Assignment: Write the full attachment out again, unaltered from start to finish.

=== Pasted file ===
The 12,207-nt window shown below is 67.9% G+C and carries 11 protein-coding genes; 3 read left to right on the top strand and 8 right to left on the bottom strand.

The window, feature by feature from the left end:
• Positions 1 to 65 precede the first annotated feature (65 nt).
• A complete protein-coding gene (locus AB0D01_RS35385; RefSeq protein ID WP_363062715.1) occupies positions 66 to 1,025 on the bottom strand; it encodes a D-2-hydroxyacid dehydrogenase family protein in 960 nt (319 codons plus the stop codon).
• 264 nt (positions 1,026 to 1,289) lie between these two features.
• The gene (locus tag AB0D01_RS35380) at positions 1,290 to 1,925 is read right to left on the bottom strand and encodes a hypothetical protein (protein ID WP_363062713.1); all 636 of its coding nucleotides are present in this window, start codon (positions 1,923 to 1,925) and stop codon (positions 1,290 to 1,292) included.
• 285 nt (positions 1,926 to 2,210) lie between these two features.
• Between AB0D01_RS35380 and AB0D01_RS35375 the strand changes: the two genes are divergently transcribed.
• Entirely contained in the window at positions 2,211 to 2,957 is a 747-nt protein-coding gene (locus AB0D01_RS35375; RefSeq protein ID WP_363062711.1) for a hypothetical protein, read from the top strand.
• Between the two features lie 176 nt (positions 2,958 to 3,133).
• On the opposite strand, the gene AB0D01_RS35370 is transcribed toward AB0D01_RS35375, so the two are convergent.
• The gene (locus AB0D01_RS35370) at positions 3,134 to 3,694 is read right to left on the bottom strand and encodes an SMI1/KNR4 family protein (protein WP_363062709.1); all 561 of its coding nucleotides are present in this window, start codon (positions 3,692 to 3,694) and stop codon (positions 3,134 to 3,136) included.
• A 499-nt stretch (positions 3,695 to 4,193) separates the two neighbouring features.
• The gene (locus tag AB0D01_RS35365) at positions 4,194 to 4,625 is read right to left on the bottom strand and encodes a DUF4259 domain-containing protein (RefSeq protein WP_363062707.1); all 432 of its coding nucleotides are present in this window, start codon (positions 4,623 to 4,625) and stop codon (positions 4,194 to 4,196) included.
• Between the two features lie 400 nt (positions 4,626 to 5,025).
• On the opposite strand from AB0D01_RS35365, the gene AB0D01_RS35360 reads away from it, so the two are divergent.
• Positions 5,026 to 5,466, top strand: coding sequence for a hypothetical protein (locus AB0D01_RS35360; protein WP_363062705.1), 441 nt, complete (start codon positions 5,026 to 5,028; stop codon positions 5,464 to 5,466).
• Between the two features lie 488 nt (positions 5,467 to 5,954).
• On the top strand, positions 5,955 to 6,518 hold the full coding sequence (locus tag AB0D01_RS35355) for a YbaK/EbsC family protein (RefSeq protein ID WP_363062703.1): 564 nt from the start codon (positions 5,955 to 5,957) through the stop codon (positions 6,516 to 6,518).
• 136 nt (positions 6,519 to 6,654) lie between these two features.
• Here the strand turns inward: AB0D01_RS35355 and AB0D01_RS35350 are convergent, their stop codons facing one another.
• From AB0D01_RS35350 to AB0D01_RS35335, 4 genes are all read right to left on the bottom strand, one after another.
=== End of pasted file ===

The 12,207-nt window shown below is 67.9% G+C and carries 11 protein-coding genes; 3 read left to right on the top strand and 8 right to left on the bottom strand.

The window, feature by feature from the left end:
• Positions 1 to 65 precede the first annotated feature (65 nt).
• A complete protein-coding gene (locus AB0D01_RS35385; RefSeq protein ID WP_363062715.1) occupies positions 66 to 1,025 on the bottom strand; it encodes a D-2-hydroxyacid dehydrogenase family protein in 960 nt (319 codons plus the stop codon).
• 264 nt (positions 1,026 to 1,289) lie between these two features.
• The gene (locus tag AB0D01_RS35380) at positions 1,290 to 1,925 is read right to left on the bottom strand and encodes a hypothetical protein (protein ID WP_363062713.1); all 636 of its coding nucleotides are present in this window, start codon (positions 1,923 to 1,925) and stop codon (positions 1,290 to 1,292) included.
• 285 nt (positions 1,926 to 2,210) lie between these two features.
• Between AB0D01_RS35380 and AB0D01_RS35375 the strand changes: the two genes are divergently transcribed.
• Entirely contained in the window at positions 2,211 to 2,957 is a 747-nt protein-coding gene (locus AB0D01_RS35375; RefSeq protein ID WP_363062711.1) for a hypothetical protein, read from the top strand.
• Between the two features lie 176 nt (positions 2,958 to 3,133).
• On the opposite strand, the gene AB0D01_RS35370 is transcribed toward AB0D01_RS35375, so the two are convergent.
• The gene (locus AB0D01_RS35370) at positions 3,134 to 3,694 is read right to left on the bottom strand and encodes an SMI1/KNR4 family protein (protein WP_363062709.1); all 561 of its coding nucleotides are present in this window, start codon (positions 3,692 to 3,694) and stop codon (positions 3,134 to 3,136) included.
• A 499-nt stretch (positions 3,695 to 4,193) separates the two neighbouring features.
• The gene (locus tag AB0D01_RS35365) at positions 4,194 to 4,625 is read right to left on the bottom strand and encodes a DUF4259 domain-containing protein (RefSeq protein WP_363062707.1); all 432 of its coding nucleotides are present in this window, start codon (positions 4,623 to 4,625) and stop codon (positions 4,194 to 4,196) included.
• Between the two features lie 400 nt (positions 4,626 to 5,025).
• On the opposite strand from AB0D01_RS35365, the gene AB0D01_RS35360 reads away from it, so the two are divergent.
• Positions 5,026 to 5,466, top strand: coding sequence for a hypothetical protein (locus AB0D01_RS35360; protein WP_363062705.1), 441 nt, complete (start codon positions 5,026 to 5,028; stop codon positions 5,464 to 5,466).
• Between the two features lie 488 nt (positions 5,467 to 5,954).
• On the top strand, positions 5,955 to 6,518 hold the full coding sequence (locus tag AB0D01_RS35355) for a YbaK/EbsC family protein (RefSeq protein ID WP_363062703.1): 564 nt from the start codon (positions 5,955 to 5,957) through the stop codon (positions 6,516 to 6,518).
• 136 nt (positions 6,519 to 6,654) lie between these two features.
• Here the strand turns inward: AB0D01_RS35355 and AB0D01_RS35350 are convergent, their stop codons facing one another.
• From AB0D01_RS35350 to AB0D01_RS35335, 4 genes are all read right to left on the bottom strand, one after another.